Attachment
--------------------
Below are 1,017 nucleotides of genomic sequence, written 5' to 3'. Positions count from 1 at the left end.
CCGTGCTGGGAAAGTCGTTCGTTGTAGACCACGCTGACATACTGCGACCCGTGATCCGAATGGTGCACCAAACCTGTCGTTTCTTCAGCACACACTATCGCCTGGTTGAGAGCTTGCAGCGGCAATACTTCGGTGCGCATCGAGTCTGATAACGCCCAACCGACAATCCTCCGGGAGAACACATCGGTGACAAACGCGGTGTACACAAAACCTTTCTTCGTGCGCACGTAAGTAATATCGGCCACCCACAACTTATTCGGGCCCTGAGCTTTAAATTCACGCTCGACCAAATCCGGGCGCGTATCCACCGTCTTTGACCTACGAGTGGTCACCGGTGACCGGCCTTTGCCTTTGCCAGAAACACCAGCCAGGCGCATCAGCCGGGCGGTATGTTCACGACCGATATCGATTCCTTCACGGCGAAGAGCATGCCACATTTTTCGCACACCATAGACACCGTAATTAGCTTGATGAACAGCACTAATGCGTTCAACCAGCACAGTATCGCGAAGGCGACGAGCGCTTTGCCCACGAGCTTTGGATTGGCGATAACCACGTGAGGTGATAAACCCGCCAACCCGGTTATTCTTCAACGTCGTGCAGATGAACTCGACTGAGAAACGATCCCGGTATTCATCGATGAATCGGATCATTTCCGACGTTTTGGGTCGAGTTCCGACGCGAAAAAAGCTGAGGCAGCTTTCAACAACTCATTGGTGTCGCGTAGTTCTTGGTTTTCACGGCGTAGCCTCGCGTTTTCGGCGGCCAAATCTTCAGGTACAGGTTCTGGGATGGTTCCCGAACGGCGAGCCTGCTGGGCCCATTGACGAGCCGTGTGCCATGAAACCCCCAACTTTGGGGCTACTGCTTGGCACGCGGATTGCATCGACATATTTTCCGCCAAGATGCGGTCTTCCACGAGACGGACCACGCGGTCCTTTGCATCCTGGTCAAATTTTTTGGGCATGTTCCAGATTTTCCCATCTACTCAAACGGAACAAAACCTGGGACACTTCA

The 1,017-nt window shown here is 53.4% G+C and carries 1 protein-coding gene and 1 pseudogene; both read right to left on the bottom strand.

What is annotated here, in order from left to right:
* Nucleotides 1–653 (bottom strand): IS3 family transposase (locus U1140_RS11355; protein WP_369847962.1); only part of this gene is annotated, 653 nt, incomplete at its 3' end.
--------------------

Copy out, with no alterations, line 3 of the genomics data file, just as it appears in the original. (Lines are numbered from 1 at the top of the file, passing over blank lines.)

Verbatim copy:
The 1,017-nt window shown here is 53.4% G+C and carries 1 protein-coding gene and 1 pseudogene; both read right to left on the bottom strand.